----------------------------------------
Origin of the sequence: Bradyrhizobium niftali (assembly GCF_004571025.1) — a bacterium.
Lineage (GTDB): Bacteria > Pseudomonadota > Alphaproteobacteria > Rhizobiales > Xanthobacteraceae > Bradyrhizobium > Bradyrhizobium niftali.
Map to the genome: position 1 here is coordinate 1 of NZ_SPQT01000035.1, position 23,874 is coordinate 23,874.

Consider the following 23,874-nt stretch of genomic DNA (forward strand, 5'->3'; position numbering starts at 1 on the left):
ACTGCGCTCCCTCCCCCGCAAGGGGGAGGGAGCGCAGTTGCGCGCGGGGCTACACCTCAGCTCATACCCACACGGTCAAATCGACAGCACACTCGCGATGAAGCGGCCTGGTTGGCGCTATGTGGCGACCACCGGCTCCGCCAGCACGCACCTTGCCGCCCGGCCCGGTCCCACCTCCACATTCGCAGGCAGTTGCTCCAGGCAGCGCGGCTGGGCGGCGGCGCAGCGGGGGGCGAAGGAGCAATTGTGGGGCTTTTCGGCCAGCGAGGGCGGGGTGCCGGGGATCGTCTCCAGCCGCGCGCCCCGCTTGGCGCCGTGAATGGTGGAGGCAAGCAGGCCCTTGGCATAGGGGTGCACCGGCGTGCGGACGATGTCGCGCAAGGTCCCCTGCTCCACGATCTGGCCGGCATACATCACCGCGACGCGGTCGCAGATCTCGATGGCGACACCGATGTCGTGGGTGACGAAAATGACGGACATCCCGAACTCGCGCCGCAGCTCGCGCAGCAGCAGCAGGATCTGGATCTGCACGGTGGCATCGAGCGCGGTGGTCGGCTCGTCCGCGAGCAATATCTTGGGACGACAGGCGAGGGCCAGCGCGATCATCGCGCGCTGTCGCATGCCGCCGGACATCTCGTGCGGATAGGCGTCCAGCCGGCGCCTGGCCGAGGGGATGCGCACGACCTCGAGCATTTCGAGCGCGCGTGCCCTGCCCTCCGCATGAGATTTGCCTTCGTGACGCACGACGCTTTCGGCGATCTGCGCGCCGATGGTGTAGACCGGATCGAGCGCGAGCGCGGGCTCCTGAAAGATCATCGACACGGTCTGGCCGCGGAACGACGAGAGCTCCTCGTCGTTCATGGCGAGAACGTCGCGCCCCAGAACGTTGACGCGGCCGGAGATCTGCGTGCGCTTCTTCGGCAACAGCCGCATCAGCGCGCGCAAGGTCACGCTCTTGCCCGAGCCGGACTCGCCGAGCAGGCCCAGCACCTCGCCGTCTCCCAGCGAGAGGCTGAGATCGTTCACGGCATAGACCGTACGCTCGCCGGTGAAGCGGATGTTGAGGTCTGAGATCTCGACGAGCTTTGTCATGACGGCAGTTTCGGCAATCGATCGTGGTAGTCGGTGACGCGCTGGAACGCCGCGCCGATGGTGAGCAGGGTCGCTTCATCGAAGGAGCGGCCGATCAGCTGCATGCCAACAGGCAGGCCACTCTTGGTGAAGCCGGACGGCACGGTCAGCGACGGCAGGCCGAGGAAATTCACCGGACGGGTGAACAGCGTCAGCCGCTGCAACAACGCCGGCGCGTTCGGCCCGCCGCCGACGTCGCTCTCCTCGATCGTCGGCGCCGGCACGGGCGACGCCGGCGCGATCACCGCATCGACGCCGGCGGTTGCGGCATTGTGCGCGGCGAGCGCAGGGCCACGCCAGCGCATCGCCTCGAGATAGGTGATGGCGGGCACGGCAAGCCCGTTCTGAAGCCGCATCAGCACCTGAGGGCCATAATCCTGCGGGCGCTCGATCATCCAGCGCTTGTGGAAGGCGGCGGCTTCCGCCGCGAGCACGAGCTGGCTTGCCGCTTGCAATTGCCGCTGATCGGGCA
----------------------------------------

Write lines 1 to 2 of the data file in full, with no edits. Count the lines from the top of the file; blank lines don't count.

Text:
Origin of the sequence: Bradyrhizobium niftali (assembly GCF_004571025.1) — a bacterium.
Lineage (GTDB): Bacteria > Pseudomonadota > Alphaproteobacteria > Rhizobiales > Xanthobacteraceae > Bradyrhizobium > Bradyrhizobium niftali.